Anti-government protests have continued raging in Iran since they started in mid-September, following the death in police custody of 22-year-old Mahsa Amini for alleged non-compliance with the country's strict Islamic dress code.
The protests have at times gotten violent, with buildings across various cities burned down, and also with live fire used by security services to quell the unrest. Last week hardliners in parliament demanded that authorities take a harsher stance in order to finally halt the so-called "anti-hijab" demonstrations.
A majority of the members of Iran’s parliament last week formally requested that the judiciary "deal decisively with the perpetrators of these crimes [the protests] and with all those who assisted in the crimes and provoked rioters."
This as the death toll has grown into the hundreds - though the government says the police and security services side has suffered scores of casualties. The BBC reports that "At least 326 protesters, including 43 children and 25 women, have been killed in a violent crackdown by security forces, according to Iran Human Rights."
But it seems the judiciary has taken the criticism from parliament to heart, as it has handed down its first execution sentence for alleged protest-related crimes. According to Al Jazeera:
The Iranian judiciary said late on Sunday that an unnamed individual has been sentenced to execution for “setting fire to a government center, disturbing public order and collusion for committing crimes against national security” in addition to “moharebeh” (waging war against God) and “corruption on Earth”.
Five more unnamed people, who authorities described as “rioters” – a word the government uses to describe the ongoing protests and those participating in them – were handed between five and 10 years in prison on national security-related charges.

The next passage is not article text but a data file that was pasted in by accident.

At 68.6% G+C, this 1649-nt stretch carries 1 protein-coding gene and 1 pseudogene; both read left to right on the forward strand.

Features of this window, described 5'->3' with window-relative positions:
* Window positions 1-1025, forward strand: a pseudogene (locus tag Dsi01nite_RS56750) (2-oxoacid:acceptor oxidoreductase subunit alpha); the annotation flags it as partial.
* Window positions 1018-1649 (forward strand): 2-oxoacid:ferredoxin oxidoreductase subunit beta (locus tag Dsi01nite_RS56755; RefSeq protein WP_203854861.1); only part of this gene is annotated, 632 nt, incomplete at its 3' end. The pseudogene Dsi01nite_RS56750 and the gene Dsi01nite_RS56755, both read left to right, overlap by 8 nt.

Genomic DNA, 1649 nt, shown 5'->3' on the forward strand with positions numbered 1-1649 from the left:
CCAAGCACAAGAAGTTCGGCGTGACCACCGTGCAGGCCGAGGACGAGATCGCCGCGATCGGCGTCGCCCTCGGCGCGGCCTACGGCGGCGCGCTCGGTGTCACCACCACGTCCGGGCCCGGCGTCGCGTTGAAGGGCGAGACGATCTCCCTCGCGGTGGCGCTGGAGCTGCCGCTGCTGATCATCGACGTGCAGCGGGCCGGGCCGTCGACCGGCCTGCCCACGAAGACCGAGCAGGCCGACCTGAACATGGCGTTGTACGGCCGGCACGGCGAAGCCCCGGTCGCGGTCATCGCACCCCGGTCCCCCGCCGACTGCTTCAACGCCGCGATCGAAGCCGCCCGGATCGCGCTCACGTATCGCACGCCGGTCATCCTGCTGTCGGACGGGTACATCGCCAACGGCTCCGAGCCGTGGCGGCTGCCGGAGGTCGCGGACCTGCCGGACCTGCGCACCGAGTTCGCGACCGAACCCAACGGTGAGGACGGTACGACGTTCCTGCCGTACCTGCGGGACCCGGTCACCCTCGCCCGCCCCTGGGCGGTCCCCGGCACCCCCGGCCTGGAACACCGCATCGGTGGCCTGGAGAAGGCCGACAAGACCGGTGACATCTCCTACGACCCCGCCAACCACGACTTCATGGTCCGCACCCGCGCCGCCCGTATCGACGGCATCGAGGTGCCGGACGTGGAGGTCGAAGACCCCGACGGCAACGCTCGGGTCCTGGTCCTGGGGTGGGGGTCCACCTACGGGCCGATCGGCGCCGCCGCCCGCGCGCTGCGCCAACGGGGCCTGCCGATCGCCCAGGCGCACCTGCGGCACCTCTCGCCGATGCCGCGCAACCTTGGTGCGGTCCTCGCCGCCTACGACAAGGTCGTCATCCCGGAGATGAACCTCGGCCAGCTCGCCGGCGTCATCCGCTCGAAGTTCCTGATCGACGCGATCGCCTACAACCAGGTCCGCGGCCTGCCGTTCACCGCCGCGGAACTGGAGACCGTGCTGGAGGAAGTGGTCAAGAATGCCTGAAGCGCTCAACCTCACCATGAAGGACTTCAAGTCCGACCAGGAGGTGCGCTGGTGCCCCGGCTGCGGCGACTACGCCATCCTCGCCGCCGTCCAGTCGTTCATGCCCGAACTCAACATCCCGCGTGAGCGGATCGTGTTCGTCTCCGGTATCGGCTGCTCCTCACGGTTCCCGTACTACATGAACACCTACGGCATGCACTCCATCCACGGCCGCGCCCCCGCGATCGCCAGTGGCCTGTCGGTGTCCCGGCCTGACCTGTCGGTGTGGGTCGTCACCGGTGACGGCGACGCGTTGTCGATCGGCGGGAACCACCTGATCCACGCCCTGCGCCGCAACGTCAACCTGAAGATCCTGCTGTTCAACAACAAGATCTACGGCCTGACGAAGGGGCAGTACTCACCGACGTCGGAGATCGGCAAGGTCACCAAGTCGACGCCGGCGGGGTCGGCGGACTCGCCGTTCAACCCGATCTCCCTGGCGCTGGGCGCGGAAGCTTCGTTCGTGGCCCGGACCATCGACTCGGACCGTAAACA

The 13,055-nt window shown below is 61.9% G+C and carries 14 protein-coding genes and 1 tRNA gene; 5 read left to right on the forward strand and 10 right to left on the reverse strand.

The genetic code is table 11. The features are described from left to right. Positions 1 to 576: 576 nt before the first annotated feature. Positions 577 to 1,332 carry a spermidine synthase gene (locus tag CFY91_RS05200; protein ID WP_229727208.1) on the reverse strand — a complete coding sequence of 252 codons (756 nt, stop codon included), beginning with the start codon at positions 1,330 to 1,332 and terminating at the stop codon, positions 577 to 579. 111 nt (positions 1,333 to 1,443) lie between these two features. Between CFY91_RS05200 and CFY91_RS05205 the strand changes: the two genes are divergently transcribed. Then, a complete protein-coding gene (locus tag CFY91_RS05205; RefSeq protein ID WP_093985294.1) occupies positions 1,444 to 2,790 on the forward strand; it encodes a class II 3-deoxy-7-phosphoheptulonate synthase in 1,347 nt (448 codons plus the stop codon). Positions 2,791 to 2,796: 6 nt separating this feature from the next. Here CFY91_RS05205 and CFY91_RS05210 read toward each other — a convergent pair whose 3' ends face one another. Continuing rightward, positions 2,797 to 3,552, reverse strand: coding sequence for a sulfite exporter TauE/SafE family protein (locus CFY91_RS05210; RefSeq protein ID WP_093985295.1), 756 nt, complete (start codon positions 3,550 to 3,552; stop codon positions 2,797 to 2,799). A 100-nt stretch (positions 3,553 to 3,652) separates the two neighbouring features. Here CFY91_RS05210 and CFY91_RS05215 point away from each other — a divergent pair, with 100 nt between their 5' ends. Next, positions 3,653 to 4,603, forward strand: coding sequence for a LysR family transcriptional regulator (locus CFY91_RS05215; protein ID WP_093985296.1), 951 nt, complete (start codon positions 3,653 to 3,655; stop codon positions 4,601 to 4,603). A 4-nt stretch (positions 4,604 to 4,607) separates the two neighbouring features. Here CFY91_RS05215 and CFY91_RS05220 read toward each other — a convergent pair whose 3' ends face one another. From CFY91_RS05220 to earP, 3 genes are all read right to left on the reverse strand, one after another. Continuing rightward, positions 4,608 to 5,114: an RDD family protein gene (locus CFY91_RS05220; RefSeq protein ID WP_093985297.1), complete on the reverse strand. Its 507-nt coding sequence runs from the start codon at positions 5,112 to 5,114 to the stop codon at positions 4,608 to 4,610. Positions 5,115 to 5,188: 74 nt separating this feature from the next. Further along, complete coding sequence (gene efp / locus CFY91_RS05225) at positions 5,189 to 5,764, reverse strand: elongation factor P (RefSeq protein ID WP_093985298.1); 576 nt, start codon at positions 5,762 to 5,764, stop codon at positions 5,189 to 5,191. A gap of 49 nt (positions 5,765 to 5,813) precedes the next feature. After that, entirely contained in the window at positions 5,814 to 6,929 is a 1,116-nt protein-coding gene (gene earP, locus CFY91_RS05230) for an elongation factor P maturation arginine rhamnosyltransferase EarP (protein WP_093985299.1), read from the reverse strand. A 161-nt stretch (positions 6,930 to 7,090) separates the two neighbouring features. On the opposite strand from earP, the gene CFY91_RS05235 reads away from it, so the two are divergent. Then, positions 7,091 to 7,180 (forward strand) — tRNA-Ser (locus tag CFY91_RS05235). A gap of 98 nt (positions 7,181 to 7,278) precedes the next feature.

More such extreme penalties are expected, given that Tehran officials have long accused the protest movement of being fueled by Iran's enemies such as Israeli and US intelligence, hence the charge of "collusion for committing crimes against national security."
President Biden and the White House have spurred on the protests, saying that the US stands on the "side of the Iranian people".
Early this month at a Democratic campaign event in California, Biden said, "Don’t worry, we’re gonna free Iran. They’re gonna free themselves pretty soon." Iranian officials have meanwhile taken these and similar statements as evidence of an externally driven regime change operation.
Following news of an Iranian court issuing a death sentence for a demonstrator, the White House condemned the disturbing development, with Jake Sullivan stating from the G20 in Bali, "We are deeply concerned about reports from Iran of mass arrests, sham trials, and now a death sentence for protesters voicing legitimate demands against a government that systematically denies basic dignity and freedom to its people."